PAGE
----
[whatwg] <imgset> responsive imgs proposition (Re: The src-N proposal)

Adam Barth w3c at adambarth.com
Tue Nov 12 10:40:00 PST 2013

On Tue, Nov 12, 2013 at 10:17 AM, Markus Lanthaler
<markus.lanthaler at gmx.net> wrote:
> On Tuesday, November 12, 2013 6:50 PM, Adam Barth wrote:
>> We might even be able to make this work without inventing anything:
>> <style type="text/css">
>> @media (min-width: 480px) {
>>   .artdirected {
>>     width: 30px;
>>     height: 30px;
>>     background-image: image-set(url(small.png) 1x, url(small-hires.png)
>> 2x);
>>  }
>> }
>> @media (min-width: 600px) {
>>   .artdirected {
>>     width: 60px;
>>     height: 60px;
>>     background-image: image-set(url(large.png) 1x, url(large-hires.png)
>> 2x);
>>  }
>> }
>> </style>
>> <div class="artdirected"></div>
>> All the information is there.
> Except if there are other, external stylesheets that might overwrite these
> definitions

The preloader is just heuristic.  There are many cases where it loads
resources that aren't needed by the page.

>> We just need to teach the preload
>> scanner to parse a subset of CSS and match a subset of selectors.  If
>> you stay within the "preloadable" subset, then your images will be
>> loaded by the preload scanner.  Otherwise, they'll just be loaded
>> normally.
>> What's most attractive to me about this approach is that it doesn't
>> require inventing anything new, which means the compatibility story
>> for older user agents is solid.  You don't need a polyfill or anything
>> like that.
> I see a number of other problems with this approach as well. E.g., how would
> this work for videos?

That sounds like a separate problem that we can solve separately.
Neither srcset nor src-N nor <picture> address videos.

> What about browsers not supporting media queries (or
> CSS for that matter)?

The web site will likely need to do something different to support
those browsers.  That's likely the case already if the web site wants
to support browsers that don't implement CSS.

> With this solution you need to replace all img tags
> with meaningless divs. Right clicking to save an image would break as well.

It's extremely common practice to use background-image to supply
images today.  Perhaps we should solve the
right-click-to-save-a-CSS-background-image problem in a way that works
for all these uses.

On Tue, Nov 12, 2013 at 10:23 AM, matmarquis.com <mat at matmarquis.com> wrote:
> This is possible using a set of proposals already underway, last I checked in on them: http://nicolasgallagher.com/responsive-images-using-css3/ Considering the delay involved in skipping the preparser and waiting for CSS to download (as well as the fact that the `src` *will* be prefetched, resulting in a double-request), this really leaves us in the same position as any number of script-based solutions—we’re just creating a responsive images “engine” in CSS, rather than in JavaScript or inside an SVG.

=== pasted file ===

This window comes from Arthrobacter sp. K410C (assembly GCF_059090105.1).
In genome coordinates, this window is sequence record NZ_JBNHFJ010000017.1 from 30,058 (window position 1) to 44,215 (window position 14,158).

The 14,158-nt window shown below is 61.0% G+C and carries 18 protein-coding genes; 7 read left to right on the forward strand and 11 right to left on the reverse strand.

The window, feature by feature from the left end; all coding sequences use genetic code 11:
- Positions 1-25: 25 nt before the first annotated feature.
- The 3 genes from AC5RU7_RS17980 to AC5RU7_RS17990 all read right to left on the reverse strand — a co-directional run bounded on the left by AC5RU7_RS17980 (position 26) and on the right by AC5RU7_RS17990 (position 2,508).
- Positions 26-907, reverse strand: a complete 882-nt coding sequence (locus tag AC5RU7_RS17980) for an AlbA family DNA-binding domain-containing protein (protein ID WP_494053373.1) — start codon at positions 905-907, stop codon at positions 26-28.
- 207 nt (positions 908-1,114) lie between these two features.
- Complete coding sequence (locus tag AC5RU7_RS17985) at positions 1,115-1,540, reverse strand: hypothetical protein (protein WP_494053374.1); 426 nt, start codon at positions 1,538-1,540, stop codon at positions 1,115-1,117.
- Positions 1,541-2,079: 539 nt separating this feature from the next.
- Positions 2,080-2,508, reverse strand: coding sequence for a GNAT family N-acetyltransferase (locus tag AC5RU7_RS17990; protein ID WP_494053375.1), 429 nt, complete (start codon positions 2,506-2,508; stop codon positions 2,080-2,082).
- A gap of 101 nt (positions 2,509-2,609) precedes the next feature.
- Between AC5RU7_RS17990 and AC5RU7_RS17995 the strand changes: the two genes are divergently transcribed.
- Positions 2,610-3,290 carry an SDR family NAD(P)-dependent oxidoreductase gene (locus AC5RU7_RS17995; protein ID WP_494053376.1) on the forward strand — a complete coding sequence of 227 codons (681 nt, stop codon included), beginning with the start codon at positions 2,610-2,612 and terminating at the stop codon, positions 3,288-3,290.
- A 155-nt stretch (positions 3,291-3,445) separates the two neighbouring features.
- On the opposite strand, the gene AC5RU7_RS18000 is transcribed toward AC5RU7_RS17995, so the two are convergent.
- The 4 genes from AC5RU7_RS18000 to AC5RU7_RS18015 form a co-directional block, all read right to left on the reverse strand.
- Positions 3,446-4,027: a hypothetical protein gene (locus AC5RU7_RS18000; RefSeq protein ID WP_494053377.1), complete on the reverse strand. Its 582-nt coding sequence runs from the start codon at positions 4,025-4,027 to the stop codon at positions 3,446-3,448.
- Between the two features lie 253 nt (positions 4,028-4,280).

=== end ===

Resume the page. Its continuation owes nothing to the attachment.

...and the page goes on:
Please read my proposal.  I'm suggesting that we teach the preload
scanner how to understand a subset of CSS large enough to cover these
use cases.  It doesn't involve any futuristic CSS technology.  It just
requires adding smarts to existing implementations of existing
standards.  You point about prefetching the src attribute is also
incorrect because there is no src attribute in my proposal.  Fallback
isn't handled by src.  It's handled by CSS.

> This subject has come up a number of times on the respimg list, and it always plays out largely the same way: an optimization like this would be beneficial for sure (and I’m in favor of one myself), but in this context we’re looking at creating an entire variable syntax specific to images.

My proposal did not include any new syntax.  Please read my proposal
before trying to shoot it down.  :)

> Obviously there’s a huge amount of implementation overhead involved in something like this, and making it a requirement in any proposal would create a *huge* barrier to implementation vs. getting a simple *extendable* markup pattern in place and building on that. Once we have a solution in place for responsive images, it makes sense that it would become a consideration in larger discussions such as http://lists.w3.org/Archives/Public/www-style/2013May/0638.html

Given that I'm an implementor and you don't appear to be an
implementor, I'd like to ask you to believe me when I say that my
proposal is a smaller implementation burden than <picture> or src-N.

> We don’t want the search for the all-time-perfect responsive image solution to stand in the way of setting up the foundation for one, and we definitely don’t want to create a set of solutions to larger problems that can only ever apply to image sources.

My proposal doesn't involve inventing anything.  It's just a proposal
to optimize a subset of CSS.  These optimizations will benefit folks
interested in responsive images.  They will also benefit existing
content that happens to fall into the subset without caring about
responsive images.


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